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Modeling a Disease‐Caused Patch Disturbance: Oak Wilt in the Midwestern United States

Menges, Eric S., Loucks, Orie L.
Ecology 1984 v.65 no.2 pp. 487-498
Quercus, hardwood forests, insect vectors, mortality, plant communities, reproduction, simulation models, tree mortality, trees, Wisconsin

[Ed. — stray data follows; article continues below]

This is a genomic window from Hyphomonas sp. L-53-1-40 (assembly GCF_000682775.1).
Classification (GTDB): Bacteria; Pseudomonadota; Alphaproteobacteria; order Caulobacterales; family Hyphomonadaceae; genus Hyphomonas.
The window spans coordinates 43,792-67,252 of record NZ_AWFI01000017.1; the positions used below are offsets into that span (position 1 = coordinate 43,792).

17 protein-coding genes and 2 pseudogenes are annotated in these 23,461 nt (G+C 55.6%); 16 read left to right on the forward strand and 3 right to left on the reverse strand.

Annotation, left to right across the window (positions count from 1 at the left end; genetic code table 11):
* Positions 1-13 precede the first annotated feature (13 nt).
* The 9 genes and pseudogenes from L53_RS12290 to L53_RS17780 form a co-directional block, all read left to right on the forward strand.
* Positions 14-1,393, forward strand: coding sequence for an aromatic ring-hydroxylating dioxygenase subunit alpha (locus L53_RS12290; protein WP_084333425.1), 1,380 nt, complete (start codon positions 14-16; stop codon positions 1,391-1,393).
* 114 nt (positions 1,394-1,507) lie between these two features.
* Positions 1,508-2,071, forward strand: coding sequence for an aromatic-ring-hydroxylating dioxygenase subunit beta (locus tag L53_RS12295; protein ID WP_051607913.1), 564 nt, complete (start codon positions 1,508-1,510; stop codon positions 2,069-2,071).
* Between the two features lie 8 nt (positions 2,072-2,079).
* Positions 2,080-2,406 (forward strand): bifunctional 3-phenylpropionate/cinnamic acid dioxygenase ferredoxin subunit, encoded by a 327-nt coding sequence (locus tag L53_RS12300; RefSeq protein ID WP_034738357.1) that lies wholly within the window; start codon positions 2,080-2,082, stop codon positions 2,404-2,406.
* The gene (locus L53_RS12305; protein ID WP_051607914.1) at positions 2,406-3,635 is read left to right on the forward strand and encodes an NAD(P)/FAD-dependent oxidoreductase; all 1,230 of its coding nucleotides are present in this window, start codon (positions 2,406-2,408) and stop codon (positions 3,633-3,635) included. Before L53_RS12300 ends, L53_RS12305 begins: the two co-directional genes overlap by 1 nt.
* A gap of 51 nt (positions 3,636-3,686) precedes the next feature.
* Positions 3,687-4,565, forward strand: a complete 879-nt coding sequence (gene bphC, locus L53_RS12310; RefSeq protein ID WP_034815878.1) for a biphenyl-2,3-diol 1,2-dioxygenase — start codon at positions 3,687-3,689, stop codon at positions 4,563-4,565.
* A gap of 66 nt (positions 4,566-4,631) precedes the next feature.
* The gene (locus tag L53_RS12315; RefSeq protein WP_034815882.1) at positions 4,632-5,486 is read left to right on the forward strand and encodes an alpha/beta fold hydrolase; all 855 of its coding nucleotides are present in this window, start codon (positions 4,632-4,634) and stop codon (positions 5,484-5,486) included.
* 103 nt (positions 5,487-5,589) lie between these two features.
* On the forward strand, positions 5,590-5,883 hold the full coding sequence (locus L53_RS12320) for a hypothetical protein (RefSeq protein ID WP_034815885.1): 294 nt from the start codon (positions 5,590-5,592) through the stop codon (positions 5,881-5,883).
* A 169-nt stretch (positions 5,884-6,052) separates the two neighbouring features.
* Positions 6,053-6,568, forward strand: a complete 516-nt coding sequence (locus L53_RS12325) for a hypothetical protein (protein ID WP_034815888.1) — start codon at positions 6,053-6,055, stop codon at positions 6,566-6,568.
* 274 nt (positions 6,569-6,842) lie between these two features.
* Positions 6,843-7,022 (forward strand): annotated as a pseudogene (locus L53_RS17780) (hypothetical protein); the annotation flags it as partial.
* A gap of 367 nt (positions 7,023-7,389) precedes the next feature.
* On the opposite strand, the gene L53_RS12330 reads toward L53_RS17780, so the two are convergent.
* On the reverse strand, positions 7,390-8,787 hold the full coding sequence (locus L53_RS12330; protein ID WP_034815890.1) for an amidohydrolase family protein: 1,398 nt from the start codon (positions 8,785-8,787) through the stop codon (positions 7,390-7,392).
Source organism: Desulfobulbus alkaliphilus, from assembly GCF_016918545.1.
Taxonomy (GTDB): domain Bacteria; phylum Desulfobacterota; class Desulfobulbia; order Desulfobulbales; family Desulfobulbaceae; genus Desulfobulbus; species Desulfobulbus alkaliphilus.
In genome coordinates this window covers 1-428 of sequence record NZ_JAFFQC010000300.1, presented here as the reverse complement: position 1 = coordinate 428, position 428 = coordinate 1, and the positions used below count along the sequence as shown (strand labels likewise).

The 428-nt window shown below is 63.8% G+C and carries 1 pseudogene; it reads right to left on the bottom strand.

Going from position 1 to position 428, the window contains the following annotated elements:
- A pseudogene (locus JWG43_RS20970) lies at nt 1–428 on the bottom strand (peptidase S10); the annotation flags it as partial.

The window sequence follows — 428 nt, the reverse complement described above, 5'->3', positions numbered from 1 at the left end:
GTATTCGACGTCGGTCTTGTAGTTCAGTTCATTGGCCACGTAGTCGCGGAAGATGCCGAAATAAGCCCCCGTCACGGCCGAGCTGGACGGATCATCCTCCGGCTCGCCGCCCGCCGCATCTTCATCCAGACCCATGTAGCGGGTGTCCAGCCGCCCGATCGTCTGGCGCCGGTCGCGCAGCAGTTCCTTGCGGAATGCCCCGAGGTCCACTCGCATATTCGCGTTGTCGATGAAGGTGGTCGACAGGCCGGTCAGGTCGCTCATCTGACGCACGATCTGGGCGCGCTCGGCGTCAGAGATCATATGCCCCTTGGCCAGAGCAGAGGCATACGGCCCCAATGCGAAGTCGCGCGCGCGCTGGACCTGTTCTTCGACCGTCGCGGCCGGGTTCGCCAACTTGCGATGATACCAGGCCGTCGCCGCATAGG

Sparse data and inadequate methodology have limited our ability to characterize disease—caused forest disturbances and their effects on plant communities. We describe the formulation of an empirically derived, stochastic simulation model that predicts tree—by—tree mortality due to oak wilt, an important disease in central United States hardwood forests. Oak wilt has two means of spreading: through root grafts between adjacent trees, and by insect vector over longer distances. The model describes the level of spread from outside the woodlot, the level of within—plot vector spread, and the probabilities of root graft transmission between pairs of trees. Also included are the time between consecutive tree deaths and the spatial characteristics of patch spreading. The model generates stochastic mortality which is highly variable even in runs having identical parameters. As parameters are varied, average mortality is found to be highly sensitive to changes in parameters specifying insect vectors spread in general, and new introductions to a woodlot in particular. This supports the hypothesis that oak wilt dynamics are constrained by the rare occurrences of woodlot introductions. Highly variable damage, as seen both in the field and in model results, follows from this constraint and the positive feedback between the two types of local spread. The model results also explain regional differences in the amount of damage to oaks and average size of disease pockets (foci). Simulations using data from southern Wisconsin stands predict serious damage in both dry and dry—mesic forests, but in view of the advance reproduction, oak wilt disturbances seems likely to shift species in only dry—mesic forests.